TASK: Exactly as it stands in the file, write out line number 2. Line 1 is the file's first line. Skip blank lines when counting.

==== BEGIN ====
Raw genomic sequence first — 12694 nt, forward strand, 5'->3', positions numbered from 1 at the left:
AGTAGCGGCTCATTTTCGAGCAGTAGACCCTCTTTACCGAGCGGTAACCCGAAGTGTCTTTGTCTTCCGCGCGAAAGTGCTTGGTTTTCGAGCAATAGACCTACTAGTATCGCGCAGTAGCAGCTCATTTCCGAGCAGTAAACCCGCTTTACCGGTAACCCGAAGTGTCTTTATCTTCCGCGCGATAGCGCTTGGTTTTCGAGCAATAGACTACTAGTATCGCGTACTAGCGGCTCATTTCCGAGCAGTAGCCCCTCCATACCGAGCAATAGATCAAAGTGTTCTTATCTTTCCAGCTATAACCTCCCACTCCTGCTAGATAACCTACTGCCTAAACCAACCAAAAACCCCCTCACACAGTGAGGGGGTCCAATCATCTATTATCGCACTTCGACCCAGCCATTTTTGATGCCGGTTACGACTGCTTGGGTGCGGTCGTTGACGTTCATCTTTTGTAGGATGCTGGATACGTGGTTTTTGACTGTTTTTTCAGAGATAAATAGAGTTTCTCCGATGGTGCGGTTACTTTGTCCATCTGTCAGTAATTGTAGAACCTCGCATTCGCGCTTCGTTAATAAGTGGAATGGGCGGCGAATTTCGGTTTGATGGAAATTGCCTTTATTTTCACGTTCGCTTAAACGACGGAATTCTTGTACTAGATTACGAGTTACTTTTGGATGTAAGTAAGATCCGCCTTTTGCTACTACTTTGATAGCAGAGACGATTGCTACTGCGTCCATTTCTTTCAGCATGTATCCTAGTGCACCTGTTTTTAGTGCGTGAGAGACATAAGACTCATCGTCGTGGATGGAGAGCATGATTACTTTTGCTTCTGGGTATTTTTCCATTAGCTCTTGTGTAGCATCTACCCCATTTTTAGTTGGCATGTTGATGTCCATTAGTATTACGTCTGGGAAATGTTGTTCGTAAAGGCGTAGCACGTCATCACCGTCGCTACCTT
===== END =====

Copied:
AGTAGCGGCTCATTTTCGAGCAGTAGACCCTCTTTACCGAGCGGTAACCCGAAGTGTCTTTGTCTTCCGCGCGAAAGTGCTTGGTTTTCGAGCAATAGACCTACTAGTATCGCGCAGTAGCAGCTCATTTCCGAGCAGTAAACCCGCTTTACCGGTAACCCGAAGTGTCTTTATCTTCCGCGCGATAGCGCTTGGTTTTCGAGCAATAGACTACTAGTATCGCGTACTAGCGGCTCATTTCCGAGCAGTAGCCCCTCCATACCGAGCAATAGATCAAAGTGTTCTTATCTTTCCAGCTATAACCTCCCACTCCTGCTAGATAACCTACTGCCTAAACCAACCAAAAACCCCCTCACACAGTGAGGGGGTCCAATCATCTATTATCGCACTTCGACCCAGCCATTTTTGATGCCGGTTACGACTGCTTGGGTGCGGTCGTTGACGTTCATCTTTTGTAGGATGCTGGATACGTGGTTTTTGACTGTTTTTTCAGAGATAAATAGAGTTTCTCCGATGGTGCGGTTACTTTGTCCATCTGTCAGTAATTGTAGAACCTCGCATTCGCGCTTCGTTAATAAGTGGAATGGGCGGCGAATTTCGGTTTGATGGAAATTGCCTTTATTTTCACGTTCGCTTAAACGACGGAATTCTTGTACTAGATTACGAGTTACTTTTGGATGTAAGTAAGATCCGCCTTTTGCTACTACTTTGATAGCAGAGACGATTGCTACTGCGTCCATTTCTTTCAGCATGTATCCTAGTGCACCTGTTTTTAGTGCGTGAGAGACATAAGACTCATCGTCGTGGATGGAGAGCATGATTACTTTTGCTTCTGGGTATTTTTCCATTAGCTCTTGTGTAGCATCTACCCCATTTTTAGTTGGCATGTTGATGTCCATTAGTATTACGTCTGGGAAATGTTGTTCGTAAAGGCGTAGCACGTCATCACCGTCGCTACCTT